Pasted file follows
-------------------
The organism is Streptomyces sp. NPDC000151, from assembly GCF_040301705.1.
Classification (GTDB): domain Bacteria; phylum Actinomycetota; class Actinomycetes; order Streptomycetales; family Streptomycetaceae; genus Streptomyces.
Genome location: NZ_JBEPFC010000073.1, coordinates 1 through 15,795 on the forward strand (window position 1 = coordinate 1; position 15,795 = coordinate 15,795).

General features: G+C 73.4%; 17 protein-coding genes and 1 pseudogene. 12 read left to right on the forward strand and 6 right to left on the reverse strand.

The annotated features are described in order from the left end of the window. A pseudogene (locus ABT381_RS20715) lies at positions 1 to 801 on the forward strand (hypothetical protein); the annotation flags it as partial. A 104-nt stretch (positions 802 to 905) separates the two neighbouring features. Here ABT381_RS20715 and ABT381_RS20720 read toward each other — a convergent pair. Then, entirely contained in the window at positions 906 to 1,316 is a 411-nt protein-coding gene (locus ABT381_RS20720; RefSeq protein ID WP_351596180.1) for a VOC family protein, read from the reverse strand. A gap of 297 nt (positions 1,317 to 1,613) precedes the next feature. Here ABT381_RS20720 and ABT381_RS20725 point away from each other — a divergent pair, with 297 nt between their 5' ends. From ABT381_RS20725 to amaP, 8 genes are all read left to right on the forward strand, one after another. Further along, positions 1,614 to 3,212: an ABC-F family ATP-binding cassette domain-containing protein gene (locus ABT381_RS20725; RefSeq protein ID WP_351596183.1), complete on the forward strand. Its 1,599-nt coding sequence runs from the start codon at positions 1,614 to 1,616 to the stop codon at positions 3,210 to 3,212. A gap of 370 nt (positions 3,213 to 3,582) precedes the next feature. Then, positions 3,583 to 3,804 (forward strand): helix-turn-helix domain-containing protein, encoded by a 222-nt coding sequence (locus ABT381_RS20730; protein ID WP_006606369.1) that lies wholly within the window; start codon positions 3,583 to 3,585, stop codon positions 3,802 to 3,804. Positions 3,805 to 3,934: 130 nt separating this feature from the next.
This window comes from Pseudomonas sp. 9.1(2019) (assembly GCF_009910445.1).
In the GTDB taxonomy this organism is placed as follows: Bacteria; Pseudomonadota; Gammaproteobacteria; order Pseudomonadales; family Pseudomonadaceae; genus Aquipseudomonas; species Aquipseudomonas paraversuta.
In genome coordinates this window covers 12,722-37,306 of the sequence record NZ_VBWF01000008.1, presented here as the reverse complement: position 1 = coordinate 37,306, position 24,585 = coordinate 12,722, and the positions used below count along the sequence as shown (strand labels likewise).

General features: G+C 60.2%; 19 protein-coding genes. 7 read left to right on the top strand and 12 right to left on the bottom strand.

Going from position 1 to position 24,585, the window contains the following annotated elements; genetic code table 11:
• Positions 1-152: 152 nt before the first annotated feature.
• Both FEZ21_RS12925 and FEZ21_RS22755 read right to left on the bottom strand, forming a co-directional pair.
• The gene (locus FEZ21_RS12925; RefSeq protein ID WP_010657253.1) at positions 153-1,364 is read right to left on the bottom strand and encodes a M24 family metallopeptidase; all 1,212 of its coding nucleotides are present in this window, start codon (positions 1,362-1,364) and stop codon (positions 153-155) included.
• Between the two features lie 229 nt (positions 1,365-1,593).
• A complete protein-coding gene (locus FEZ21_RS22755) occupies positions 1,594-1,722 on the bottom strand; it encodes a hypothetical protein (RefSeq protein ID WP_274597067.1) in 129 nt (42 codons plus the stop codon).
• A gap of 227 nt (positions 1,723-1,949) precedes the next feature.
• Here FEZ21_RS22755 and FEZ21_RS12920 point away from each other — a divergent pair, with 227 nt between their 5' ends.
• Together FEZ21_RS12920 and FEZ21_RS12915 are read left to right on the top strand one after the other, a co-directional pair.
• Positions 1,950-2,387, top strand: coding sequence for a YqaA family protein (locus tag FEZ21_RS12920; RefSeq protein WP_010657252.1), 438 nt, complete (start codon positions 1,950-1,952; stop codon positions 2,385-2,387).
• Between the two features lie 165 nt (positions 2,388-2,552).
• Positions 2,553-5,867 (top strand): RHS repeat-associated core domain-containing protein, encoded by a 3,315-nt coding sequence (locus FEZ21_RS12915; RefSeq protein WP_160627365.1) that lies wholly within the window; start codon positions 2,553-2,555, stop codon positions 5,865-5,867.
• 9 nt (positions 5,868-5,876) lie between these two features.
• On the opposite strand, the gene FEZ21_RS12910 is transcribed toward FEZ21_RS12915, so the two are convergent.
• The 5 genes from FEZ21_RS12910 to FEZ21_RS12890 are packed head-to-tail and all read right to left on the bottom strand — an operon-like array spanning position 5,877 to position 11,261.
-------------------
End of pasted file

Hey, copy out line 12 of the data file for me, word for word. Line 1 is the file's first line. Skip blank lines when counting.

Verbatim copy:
• Both FEZ21_RS12925 and FEZ21_RS22755 read right to left on the bottom strand, forming a co-directional pair.